Fabrication and Characterizations of Fe/NaCl/Fe Magnetic Tunnel Junctions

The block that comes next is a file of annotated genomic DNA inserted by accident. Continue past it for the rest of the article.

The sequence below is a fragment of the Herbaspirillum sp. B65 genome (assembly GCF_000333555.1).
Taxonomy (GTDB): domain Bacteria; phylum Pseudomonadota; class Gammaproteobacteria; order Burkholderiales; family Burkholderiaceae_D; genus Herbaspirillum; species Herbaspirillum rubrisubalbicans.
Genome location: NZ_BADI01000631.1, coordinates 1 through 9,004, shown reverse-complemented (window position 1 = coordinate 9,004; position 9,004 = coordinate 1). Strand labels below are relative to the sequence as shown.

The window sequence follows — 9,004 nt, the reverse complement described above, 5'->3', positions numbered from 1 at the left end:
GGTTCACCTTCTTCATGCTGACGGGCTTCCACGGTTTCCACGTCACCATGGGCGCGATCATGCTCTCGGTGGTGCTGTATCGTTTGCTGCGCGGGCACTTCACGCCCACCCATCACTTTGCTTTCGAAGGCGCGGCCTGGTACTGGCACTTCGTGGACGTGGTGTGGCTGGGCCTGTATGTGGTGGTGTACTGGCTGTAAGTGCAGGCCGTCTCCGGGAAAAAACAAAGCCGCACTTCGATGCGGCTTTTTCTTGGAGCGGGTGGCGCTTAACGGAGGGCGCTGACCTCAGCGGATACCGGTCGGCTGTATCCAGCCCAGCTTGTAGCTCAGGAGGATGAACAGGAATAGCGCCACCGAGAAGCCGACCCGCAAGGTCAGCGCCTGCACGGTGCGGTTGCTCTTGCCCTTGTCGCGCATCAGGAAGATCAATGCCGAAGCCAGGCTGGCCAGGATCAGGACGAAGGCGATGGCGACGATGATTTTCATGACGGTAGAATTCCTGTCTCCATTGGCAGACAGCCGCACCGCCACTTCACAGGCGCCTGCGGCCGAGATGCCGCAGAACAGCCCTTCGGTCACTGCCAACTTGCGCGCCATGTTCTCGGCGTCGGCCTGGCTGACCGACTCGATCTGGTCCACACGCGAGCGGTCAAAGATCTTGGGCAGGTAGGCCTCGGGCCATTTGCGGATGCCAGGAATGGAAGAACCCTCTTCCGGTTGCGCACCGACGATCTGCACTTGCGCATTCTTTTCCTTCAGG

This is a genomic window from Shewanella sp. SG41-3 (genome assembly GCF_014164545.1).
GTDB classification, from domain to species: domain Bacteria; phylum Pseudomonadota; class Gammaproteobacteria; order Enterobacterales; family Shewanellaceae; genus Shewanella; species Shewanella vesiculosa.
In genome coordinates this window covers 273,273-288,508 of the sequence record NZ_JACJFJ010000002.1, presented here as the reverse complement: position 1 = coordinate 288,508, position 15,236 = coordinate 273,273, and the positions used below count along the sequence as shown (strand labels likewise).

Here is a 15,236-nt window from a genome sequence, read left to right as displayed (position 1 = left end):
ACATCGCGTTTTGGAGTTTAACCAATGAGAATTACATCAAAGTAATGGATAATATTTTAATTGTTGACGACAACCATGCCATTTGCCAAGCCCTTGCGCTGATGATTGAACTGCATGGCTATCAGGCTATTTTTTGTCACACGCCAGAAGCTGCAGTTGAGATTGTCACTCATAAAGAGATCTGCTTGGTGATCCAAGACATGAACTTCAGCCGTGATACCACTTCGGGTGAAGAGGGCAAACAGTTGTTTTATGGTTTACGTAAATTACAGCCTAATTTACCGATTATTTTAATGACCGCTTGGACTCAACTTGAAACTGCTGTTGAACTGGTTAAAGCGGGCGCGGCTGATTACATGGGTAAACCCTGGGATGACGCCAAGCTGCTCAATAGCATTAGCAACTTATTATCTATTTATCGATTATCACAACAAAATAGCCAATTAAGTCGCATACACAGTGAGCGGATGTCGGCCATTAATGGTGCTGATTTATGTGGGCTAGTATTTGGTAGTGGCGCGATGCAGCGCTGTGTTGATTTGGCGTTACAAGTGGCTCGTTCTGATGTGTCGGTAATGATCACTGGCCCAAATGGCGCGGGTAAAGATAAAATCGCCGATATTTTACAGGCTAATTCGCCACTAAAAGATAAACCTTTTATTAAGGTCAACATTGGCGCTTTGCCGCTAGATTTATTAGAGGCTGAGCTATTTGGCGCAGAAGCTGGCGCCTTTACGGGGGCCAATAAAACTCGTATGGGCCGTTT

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The tunneling magnetoresistance (TMR) of magnetic tunnel junctions (MTJ) was discovered in the middle of the last century, and it has attracted many researchers’ attention and led to a revolution in the field of data storage and magnetic sensing technologies over the past two decades. There are different methods of fabricating the magnetic tunnel junctions. The industry tends to use the sputtering method at room temperature, which is more time and cost effective. While in laboratories researchers tend to use high vacuum electron-beam deposition system or Molecular Beam Epitaxy system (MBE) to grow the layers at elevated temperatures to make them epitaxial. The basic structure of the magnetic tunnel junctions has two ferromagnetic electrode layers separated by a thin insulation barrier layer. Currently most industry is using cobalt-iron alloys as the ferromagnetic electrodes and magnesium oxide as the insulation layer. The most famous and profitable industrial products with this technology are non-volatile data storage and readout devices used in magnetic random access memory (MRAM) and hard disc drives. In this thesis, high vacuum electron-beam deposition system is used to grow Fe/NaCl/Fe magnetic tunnel junctions on Si (100). We found that epitaxial tunnel junctions were prone to pinholes and electrode oxidation which severely reduced tunneling magnetoresistance. The highest tunneling magnetoresistance achieved in this system was on polycrystalline tunnel barriers with a 0.7nm thin Mg layer insertion, the tunneling magnetoresistance of which was 22.3% at room temperature and 37.8% at 77K in liquid nitrogen.